Latest News

Promising new antibiotic emerges for treating UTIs


 

A new antibiotic for urinary tract infections is heading toward government approval.

It would be the first new treatment in 20 years for UTIs, which affect more than half of women at least sometime in their lives, according to data compiled by the Department of Health and Human Services.

Called Gepotidacin, the antibiotic’s trial has halted enrollment early due to excellent effectiveness and safety results thus far, drugmaker GSK announced in a press release Nov. 3. GSK will seek approval and peer-reviewed publication early next year.

There is a need for new antibiotics such as this because of increasing antibiotic resistance. Antibiotic resistance to bacteria has become so prevalent that the World Health Organization recently began publishing a list of bacteria that pose the greatest public health threats.

“It’s definitely a big deal,” Cindy Liu, MD, MPH, PhD, of the Antibiotic Resistance Action Center at George Washington University, told CNN.

However, antibiotics are not a particularly profitable type of drug, The Wall Street Journal reported. The newspaper noted that they need to be used sparingly to limit resistance, and the cheapest option is usually prescribed. Some small companies that make antibiotics have even gone bankrupt recently, the Journal noted.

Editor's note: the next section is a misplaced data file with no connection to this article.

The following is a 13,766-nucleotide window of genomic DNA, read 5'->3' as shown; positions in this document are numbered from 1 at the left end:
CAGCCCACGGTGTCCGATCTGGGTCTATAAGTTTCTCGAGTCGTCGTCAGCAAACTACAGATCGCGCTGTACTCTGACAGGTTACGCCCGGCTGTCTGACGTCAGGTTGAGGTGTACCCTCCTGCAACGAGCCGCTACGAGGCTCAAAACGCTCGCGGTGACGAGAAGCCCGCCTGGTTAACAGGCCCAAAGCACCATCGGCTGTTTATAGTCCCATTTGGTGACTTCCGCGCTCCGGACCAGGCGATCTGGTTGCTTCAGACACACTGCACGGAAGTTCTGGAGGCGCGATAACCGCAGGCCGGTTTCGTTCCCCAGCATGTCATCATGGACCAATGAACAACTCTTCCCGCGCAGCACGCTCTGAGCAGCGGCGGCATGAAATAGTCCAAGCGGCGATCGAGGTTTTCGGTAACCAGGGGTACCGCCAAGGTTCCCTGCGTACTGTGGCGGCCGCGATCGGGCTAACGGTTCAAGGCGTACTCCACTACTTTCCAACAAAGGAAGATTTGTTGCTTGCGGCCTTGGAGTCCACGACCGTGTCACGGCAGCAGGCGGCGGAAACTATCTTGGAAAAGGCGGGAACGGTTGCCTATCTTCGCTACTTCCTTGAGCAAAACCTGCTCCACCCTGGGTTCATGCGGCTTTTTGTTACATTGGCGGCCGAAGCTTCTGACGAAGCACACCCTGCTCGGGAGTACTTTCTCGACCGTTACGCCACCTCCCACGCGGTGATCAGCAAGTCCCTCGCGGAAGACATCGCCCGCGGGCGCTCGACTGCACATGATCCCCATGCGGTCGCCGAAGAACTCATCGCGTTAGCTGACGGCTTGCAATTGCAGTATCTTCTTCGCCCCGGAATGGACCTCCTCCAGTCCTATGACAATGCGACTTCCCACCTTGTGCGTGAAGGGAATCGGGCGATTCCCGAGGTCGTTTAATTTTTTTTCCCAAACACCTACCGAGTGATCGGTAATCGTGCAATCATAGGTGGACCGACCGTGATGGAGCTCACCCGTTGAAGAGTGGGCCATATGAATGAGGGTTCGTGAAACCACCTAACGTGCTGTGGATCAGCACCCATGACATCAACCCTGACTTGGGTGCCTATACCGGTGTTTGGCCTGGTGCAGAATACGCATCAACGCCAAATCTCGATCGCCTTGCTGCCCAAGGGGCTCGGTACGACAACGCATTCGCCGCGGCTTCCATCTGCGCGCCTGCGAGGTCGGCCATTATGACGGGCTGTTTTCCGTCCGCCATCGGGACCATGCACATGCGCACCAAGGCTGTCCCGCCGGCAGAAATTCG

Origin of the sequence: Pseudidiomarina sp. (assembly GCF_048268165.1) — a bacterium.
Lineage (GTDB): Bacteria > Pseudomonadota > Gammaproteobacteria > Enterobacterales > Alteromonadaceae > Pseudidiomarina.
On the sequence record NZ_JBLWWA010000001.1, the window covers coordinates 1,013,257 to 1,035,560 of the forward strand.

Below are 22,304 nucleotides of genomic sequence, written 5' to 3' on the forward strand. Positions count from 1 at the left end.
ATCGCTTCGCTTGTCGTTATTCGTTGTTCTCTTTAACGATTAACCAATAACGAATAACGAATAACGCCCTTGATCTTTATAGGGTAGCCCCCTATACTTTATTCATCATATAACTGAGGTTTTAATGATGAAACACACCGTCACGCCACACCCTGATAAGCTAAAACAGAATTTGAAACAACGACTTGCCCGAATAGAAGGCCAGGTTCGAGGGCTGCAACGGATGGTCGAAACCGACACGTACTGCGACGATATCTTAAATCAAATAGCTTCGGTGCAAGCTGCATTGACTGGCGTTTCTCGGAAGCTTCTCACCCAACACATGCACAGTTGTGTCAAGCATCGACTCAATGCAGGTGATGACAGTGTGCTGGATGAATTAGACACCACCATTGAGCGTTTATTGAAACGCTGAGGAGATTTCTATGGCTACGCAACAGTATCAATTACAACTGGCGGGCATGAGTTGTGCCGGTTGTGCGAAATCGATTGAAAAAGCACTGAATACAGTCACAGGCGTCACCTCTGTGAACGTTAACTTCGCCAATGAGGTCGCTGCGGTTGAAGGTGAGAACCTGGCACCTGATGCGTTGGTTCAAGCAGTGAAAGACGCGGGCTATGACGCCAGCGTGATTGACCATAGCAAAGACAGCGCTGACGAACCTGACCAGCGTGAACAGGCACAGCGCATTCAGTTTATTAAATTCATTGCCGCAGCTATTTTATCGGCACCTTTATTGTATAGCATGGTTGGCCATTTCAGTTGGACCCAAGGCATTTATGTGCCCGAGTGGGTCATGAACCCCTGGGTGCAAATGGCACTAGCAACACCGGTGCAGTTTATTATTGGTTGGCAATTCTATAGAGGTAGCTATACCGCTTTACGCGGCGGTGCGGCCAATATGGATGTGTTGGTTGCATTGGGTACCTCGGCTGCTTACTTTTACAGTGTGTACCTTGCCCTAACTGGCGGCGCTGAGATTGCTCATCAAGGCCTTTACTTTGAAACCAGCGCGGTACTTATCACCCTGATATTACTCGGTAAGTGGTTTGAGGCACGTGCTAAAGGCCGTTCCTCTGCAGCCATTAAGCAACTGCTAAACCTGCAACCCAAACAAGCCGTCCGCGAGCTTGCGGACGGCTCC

The U.S. government has invested in GSK’s development of Gepotidacin. The company predicts the drug could be a “blockbuster” and earn more than $1 billion due to UTI resistance to other drugs, the Journal reported.

“I think it will be really interesting and important to the field to see both how the drug companies sort of market this product and sort of how it does,” Dr. Liu said.

A version of this article first appeared on Medscape.com.

Recommended Reading

Don’t let FOMI lead to antibiotic overuse
Journal of Clinical Outcomes Management
More selective antibiotic shows promise for C. diff. infection
Journal of Clinical Outcomes Management
Precision medicine vs. antibiotic resistance
Journal of Clinical Outcomes Management
Antibiotic-resistant bacteria emerging in community settings
Journal of Clinical Outcomes Management
Limiting antibiotic overprescription in pandemics: New guidelines
Journal of Clinical Outcomes Management